Not all cartoons are harmless or funny:
The comics included angry imagery of camels and Muslims, as well as warnings about Islam's invasion into Western countries. One cartoon read, "If you say anything bad about 'Allah' or his prophet, Muhammad...some of them will try to hurt you." Another cartoon strip read, "Here's how they invade today. First, they're peaceful, until they gain power — then look out! England is losing control and is closer to accepting Sharia* (sic) law."
“It's definitely an eye-opener because we go about our lives as any other student on this campus," MSA publicity chairperson Malak Harb said. "For us to receive things like that, it kind of makes us stop for a second and realize, you know what, there are people who see us as less than. They try to make it very clear to us that we are not like everyone else.”
Using cartoon imagery to promote hatred is definitely not new; it was standard fare for anti-Semitic movements dating back to a century ago. And one of the main reasons bigots use this is because they are free to craft the angriest and ugliest facial features they want, in order to frighten gullible white people. Jews and recently freed slaves were depicted in this fashion even by mainstream newspapers, and average white Southerners didn't even bat an eye. And that's why it's more important then ever for us to avoid falling into the same old prejudicial trap:
Harb believes sentiments of Islamaphobia were present before President Donald Trump came into office, but are now more openly expressed.
“People had these beliefs but they didn't share them,” Harb said. “But now, when you have a president who is very clear and vocal about his beliefs that not inspired but kind of gives other citizens permission to also voice their beliefs whether it's good or bad, but mostly bad.”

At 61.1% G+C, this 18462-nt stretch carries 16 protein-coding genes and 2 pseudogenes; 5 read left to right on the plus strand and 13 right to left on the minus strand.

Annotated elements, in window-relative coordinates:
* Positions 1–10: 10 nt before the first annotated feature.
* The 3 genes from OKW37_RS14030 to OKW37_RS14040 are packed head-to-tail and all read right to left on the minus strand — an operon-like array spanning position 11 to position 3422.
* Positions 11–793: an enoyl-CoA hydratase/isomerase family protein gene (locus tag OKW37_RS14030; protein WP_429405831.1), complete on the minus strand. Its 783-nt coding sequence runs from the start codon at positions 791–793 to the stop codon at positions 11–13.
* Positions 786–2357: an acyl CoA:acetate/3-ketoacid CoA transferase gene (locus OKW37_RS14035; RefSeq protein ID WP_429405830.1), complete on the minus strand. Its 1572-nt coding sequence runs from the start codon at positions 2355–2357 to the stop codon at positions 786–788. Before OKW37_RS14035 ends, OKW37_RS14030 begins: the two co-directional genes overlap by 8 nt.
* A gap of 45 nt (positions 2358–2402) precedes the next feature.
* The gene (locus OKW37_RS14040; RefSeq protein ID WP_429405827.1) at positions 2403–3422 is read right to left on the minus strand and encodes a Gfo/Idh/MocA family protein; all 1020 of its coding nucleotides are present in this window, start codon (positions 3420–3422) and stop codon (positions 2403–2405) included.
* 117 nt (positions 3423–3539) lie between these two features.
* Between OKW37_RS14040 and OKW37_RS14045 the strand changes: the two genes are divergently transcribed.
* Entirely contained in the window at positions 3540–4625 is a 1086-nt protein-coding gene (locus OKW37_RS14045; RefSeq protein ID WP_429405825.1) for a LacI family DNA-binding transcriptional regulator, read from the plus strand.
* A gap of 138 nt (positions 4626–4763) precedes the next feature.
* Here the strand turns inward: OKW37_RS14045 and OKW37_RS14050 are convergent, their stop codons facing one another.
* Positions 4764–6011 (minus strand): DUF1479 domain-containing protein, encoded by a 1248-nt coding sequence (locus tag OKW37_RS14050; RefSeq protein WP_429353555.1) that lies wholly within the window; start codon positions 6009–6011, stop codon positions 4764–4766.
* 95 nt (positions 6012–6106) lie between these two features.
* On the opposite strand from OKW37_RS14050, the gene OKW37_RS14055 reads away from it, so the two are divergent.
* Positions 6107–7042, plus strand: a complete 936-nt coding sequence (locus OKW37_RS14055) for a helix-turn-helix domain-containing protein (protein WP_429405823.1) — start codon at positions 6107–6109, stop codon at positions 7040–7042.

MSA outreach chairperson Safa Ahmed said she’s felt a change since the 2016 election even in what she called the "liberal bubble" in Chapel Hill.
“We'll have neighbors who are Trump supporters, people in class who are Trump supporters,” Ahmad said. “Maybe they aren't aggressive, but they still believe certain things, and you're like, how can you be sitting next to me in class believing what you believe about me? It takes away some of that safe space feeling, and it can't ever be completely eradicated in our environment now.”
You know what I think about when I see a woman wearing Hijab in public here in North Carolina? I admire her bravery. But just the fact that it requires bravery to do that is a huge problem. In a society where we look fondly upon someone wearing a crucifix or putting a "Thank You Jesus" sign in their yard, for us to look darkly at somebody because they wrap a scarf around their head is the very definition of hypocrisy.